Written by the partner Maurício Campos Júnior and published on the website Consultor Jurídico
“An attack to the right of defense” (article originally published in the newspaper Folha de São Paulo on June 10 of 2016)
Throughout history, lawyering has been respected as an institution dedicated to defending freedom, the rule of law, and citizenship. These prerogatives were unquestionable, in particular because it was known that, without them, abuse would be inevitable given the almost natural tendency of the all-mighty Government to subdue those under its authority.
Even during times of exception, Brazilian lawyers were recognized as a free and independent voice, serving the unfortunate ones that were haunted by all sorts of accusations.
Nowadays, however, although under the rule of law, the populist, moralist discourse wishes to suppress the right of defense of the accused, denying them the right to an attorney, as if reviving the maxim of inquisition that the innocent need no lawyers, while the guilty do not deserve them.
Even worse, the repressive Government is no longer satisfied by the mere fair punishment of the accused after a trial that ensures adversarial hearing and broad defense through the inherent means, including one’s right not to self incriminate.
It is concerning to see that the typical hysteria of the vigilantes is turning lawyers into the preferential target of investigations. These are not just attempts to undermine the technical defense by foregoing citizens’ constitutional rights, commonly violating the intimacy of people, suppressing the right to certain means of evidence or filing of appeals alleging that these are merely to stall the case.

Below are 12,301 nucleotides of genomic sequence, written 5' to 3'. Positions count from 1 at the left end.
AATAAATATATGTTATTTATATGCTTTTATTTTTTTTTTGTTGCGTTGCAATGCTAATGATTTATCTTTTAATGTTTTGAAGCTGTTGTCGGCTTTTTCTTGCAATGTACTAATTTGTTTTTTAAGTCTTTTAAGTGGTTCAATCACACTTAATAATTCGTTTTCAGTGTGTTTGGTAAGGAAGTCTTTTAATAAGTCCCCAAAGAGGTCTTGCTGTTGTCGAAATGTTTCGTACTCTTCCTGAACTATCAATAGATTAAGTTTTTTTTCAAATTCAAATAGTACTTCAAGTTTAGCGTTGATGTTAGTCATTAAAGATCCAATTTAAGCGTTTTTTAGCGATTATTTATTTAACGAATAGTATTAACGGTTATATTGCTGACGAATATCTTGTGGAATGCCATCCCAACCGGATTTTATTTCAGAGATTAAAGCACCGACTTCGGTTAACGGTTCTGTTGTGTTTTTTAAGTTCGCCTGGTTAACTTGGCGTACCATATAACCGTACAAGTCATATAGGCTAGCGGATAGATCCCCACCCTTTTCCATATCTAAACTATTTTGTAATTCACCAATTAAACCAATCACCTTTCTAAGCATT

Now the lawyers themselves are under attack and being prevented from instructing their clients, talking to them in private, and, thus building their arguments and reasoning for a defense.
Wire taps are being used to listen in to conversations that should be safeguarded by the same privilege given to confessions made to religious ministers and private medical disclosures.
They wish to hear the accused confessing the crime to the one they are asking for help. Or else, they want the lawyers themselves to succumb and, not having any other alternatives, make their clients confess to the theory of the prosecution or enter into a leniency agreement.
And, finally, if the accused does not confess to the crime, the construction of a defense that is not adjusted to the accuser’s preconceived model of fact or merely choosing means of evidence to defend the accused are deemed to be lies spun to prevent the quest of the “truth”.
Society must be warned of the danger of there being a day in which the only active voice is of the accusation; a day when lawyers are as subdued as the accused and can no longer be the free and independent voice of the unfortunate ones haunted by criminal accusations.
A day in which the summary lynching by the public opinion will end up stripping the accused and their lawyers of something basic up to then: the mere right of defense.